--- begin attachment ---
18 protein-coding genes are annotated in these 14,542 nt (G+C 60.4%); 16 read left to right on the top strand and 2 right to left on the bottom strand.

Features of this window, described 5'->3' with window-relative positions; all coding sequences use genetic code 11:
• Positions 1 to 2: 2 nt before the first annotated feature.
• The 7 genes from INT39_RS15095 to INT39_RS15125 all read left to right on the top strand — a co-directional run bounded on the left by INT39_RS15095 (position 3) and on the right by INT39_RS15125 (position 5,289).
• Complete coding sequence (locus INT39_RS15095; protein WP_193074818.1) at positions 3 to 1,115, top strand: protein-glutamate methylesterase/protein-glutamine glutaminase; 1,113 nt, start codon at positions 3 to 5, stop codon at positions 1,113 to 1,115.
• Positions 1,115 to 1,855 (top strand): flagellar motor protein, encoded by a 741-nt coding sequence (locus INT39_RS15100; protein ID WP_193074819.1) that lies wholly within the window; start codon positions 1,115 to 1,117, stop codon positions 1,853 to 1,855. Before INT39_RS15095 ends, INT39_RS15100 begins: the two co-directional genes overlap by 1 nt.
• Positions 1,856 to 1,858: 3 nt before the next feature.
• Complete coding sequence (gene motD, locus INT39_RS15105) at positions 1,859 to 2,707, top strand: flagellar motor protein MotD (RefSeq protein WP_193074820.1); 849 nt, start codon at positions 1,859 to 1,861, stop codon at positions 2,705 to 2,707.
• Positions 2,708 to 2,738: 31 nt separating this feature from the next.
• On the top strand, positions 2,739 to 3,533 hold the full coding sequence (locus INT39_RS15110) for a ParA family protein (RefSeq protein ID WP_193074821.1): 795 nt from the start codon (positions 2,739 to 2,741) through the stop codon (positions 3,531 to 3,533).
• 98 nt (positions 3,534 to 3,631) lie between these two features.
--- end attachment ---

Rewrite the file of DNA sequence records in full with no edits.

18 protein-coding genes are annotated in these 14,542 nt (G+C 60.4%); 16 read left to right on the top strand and 2 right to left on the bottom strand.

Features of this window, described 5'->3' with window-relative positions; all coding sequences use genetic code 11:
• Positions 1 to 2: 2 nt before the first annotated feature.
• The 7 genes from INT39_RS15095 to INT39_RS15125 all read left to right on the top strand — a co-directional run bounded on the left by INT39_RS15095 (position 3) and on the right by INT39_RS15125 (position 5,289).
• Complete coding sequence (locus INT39_RS15095; protein WP_193074818.1) at positions 3 to 1,115, top strand: protein-glutamate methylesterase/protein-glutamine glutaminase; 1,113 nt, start codon at positions 3 to 5, stop codon at positions 1,113 to 1,115.
• Positions 1,115 to 1,855 (top strand): flagellar motor protein, encoded by a 741-nt coding sequence (locus INT39_RS15100; protein ID WP_193074819.1) that lies wholly within the window; start codon positions 1,115 to 1,117, stop codon positions 1,853 to 1,855. Before INT39_RS15095 ends, INT39_RS15100 begins: the two co-directional genes overlap by 1 nt.
• Positions 1,856 to 1,858: 3 nt before the next feature.
• Complete coding sequence (gene motD, locus INT39_RS15105) at positions 1,859 to 2,707, top strand: flagellar motor protein MotD (RefSeq protein WP_193074820.1); 849 nt, start codon at positions 1,859 to 1,861, stop codon at positions 2,705 to 2,707.
• Positions 2,708 to 2,738: 31 nt separating this feature from the next.
• On the top strand, positions 2,739 to 3,533 hold the full coding sequence (locus INT39_RS15110) for a ParA family protein (RefSeq protein ID WP_193074821.1): 795 nt from the start codon (positions 2,739 to 2,741) through the stop codon (positions 3,531 to 3,533).
• 98 nt (positions 3,534 to 3,631) lie between these two features.